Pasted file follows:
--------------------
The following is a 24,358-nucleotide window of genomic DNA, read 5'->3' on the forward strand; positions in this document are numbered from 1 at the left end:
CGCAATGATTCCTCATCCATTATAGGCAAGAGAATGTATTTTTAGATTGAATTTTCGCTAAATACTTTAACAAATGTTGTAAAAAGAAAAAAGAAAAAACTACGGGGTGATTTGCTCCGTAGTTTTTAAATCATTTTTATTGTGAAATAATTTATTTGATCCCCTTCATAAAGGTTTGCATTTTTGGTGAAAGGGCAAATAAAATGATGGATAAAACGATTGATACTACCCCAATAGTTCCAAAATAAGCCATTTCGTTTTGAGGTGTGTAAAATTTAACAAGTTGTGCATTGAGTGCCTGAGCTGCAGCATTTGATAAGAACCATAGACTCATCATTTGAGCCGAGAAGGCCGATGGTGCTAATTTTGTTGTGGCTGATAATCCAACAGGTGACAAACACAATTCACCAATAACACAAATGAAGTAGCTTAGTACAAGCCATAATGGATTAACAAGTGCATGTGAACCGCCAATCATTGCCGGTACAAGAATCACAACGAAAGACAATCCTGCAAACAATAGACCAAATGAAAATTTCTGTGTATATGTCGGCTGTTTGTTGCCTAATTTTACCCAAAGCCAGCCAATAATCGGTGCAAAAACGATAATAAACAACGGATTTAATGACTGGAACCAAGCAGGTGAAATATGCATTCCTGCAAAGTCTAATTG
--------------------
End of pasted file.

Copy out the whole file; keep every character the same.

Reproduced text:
The following is a 24,358-nucleotide window of genomic DNA, read 5'->3' on the forward strand; positions in this document are numbered from 1 at the left end:
CGCAATGATTCCTCATCCATTATAGGCAAGAGAATGTATTTTTAGATTGAATTTTCGCTAAATACTTTAACAAATGTTGTAAAAAGAAAAAAGAAAAAACTACGGGGTGATTTGCTCCGTAGTTTTTAAATCATTTTTATTGTGAAATAATTTATTTGATCCCCTTCATAAAGGTTTGCATTTTTGGTGAAAGGGCAAATAAAATGATGGATAAAACGATTGATACTACCCCAATAGTTCCAAAATAAGCCATTTCGTTTTGAGGTGTGTAAAATTTAACAAGTTGTGCATTGAGTGCCTGAGCTGCAGCATTTGATAAGAACCATAGACTCATCATTTGAGCCGAGAAGGCCGATGGTGCTAATTTTGTTGTGGCTGATAATCCAACAGGTGACAAACACAATTCACCAATAACACAAATGAAGTAGCTTAGTACAAGCCATAATGGATTAACAAGTGCATGTGAACCGCCAATCATTGCCGGTACAAGAATCACAACGAAAGACAATCCTGCAAACAATAGACCAAATGAAAATTTCTGTGTATATGTCGGCTGTTTGTTGCCTAATTTTACCCAAAGCCAGCCAATAATCGGTGCAAAAACGATAATAAACAACGGATTTAATGACTGGAACCAAGCAGGTGAAATATGCATTCCTGCAAAGTCTAATTG